The Korea Herald


Korea to send PKO forces to South Sudan

By Korea Herald

Published : Dec. 1, 2011 - 16:08

    • Link copied

The government has decided to send peacekeeping troops to South Sudan next year, sources said Thursday. The decision was made in response to requests from the United Nations made on Aug. 8.

Although the decision has yet to be approved by the National Assembly, U.N. Secretary-General Ban Ki-moon, who is in Busan for the High Level Forum on Aid Effectiveness, thanked the Korean government for deciding to send peacekeeping forces on Wednesday. 

“Onsite inspections were conducted twice, and it was concluded that despite the high temperatures, the conditions in South Sudan are suitable for troops to conduct operations,” government officials said. Three areas ― Bor, Juba and Malaka ― were considered for the dispatch, but the Bor region is said to be the most likely candidate for a Korean base.

Sources said that if the plans are approved, the troops will be dispatched before South Sudan’s wet season in June.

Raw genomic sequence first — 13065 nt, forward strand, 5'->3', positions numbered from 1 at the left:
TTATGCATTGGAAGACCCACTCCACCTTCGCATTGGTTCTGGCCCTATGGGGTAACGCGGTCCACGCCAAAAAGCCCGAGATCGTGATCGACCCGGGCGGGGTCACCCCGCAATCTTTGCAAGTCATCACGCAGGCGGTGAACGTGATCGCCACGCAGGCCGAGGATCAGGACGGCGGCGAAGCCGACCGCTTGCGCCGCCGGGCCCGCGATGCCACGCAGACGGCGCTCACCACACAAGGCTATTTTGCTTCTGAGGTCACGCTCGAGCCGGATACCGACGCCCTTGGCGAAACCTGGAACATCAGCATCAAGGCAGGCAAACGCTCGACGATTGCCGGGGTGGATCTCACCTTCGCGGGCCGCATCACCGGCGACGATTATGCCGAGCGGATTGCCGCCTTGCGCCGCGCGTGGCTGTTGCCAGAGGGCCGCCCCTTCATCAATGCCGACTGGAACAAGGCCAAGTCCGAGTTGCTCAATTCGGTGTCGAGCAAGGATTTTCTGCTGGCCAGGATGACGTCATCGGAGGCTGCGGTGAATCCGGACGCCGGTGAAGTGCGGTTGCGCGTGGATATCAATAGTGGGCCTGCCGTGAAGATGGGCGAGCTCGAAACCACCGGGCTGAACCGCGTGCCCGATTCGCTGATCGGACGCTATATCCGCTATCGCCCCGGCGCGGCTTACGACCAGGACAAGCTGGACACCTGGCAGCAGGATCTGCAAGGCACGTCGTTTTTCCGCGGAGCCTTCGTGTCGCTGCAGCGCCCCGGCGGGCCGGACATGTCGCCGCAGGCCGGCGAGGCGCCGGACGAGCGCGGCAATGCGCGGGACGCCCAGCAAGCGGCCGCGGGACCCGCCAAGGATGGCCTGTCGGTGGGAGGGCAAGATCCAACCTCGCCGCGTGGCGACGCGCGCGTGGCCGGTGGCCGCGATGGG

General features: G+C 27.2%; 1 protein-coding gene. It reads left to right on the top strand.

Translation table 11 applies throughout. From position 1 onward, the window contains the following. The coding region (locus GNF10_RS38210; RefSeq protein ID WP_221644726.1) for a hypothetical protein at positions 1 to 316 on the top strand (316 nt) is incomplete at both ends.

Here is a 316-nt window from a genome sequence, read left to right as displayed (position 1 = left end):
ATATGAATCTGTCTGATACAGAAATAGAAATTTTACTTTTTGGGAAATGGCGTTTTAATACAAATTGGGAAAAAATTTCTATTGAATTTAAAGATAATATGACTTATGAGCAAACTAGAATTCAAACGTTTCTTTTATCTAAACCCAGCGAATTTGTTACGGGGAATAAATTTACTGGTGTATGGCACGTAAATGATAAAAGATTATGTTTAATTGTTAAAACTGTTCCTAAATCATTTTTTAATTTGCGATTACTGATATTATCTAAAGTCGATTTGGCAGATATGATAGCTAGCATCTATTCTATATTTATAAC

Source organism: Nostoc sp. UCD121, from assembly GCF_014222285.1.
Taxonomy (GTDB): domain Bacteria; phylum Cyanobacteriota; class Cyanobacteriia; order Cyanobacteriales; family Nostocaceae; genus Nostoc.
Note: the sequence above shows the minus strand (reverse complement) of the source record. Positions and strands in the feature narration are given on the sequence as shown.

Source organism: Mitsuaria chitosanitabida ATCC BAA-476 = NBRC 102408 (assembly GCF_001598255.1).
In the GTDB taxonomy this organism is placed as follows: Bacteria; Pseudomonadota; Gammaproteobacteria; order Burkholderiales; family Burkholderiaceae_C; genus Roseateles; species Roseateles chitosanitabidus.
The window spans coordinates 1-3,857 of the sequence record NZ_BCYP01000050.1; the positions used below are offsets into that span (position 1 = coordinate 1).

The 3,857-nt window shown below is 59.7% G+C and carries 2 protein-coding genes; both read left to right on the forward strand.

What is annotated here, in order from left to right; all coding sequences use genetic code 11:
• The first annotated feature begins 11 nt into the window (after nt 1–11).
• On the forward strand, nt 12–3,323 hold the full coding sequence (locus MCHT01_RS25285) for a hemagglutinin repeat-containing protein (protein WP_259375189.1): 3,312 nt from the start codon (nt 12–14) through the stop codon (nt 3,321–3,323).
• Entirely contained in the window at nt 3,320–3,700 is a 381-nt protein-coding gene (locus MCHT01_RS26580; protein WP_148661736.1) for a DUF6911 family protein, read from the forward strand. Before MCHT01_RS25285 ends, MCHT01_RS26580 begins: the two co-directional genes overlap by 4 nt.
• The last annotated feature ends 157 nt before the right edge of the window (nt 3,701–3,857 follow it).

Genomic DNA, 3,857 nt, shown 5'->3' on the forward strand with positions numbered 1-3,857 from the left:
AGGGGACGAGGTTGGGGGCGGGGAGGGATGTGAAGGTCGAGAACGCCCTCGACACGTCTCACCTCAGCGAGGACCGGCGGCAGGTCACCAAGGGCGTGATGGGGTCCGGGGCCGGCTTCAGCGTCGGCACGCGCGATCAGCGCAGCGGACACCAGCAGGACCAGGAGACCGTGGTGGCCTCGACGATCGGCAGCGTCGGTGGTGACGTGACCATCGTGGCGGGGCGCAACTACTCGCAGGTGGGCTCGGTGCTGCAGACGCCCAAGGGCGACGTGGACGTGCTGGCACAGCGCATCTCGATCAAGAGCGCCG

The Korean force will consist of no more than 300 personnel, mainly engineers. The contingent will also include guards and medics. The force that could be sent to South Sudan would include a larger group of medics than South Korean forces carrying out missions in other countries.

The plan would significantly increase Korea’s presence in Africa. Korea currently has just a small number of officers working as part of the UN peacekeeping operations in African nations including Liberia and Sudan.

However, the dispatch requires approval from the National Assembly, with the government planning to put a motion forward within the year.

The motion’s progress through the National Assembly, however, may not be as smooth as seen during the process of sending troops to Haiti in February 2010.

The ruling Grand National Party and the opposition parties are in friction after the ratification of the Korea-U.S. Free Trade Agreement. In addition, with the general elections coming up in April, the process of approving a troop dispatch could be delayed.

By Choi He-suk  (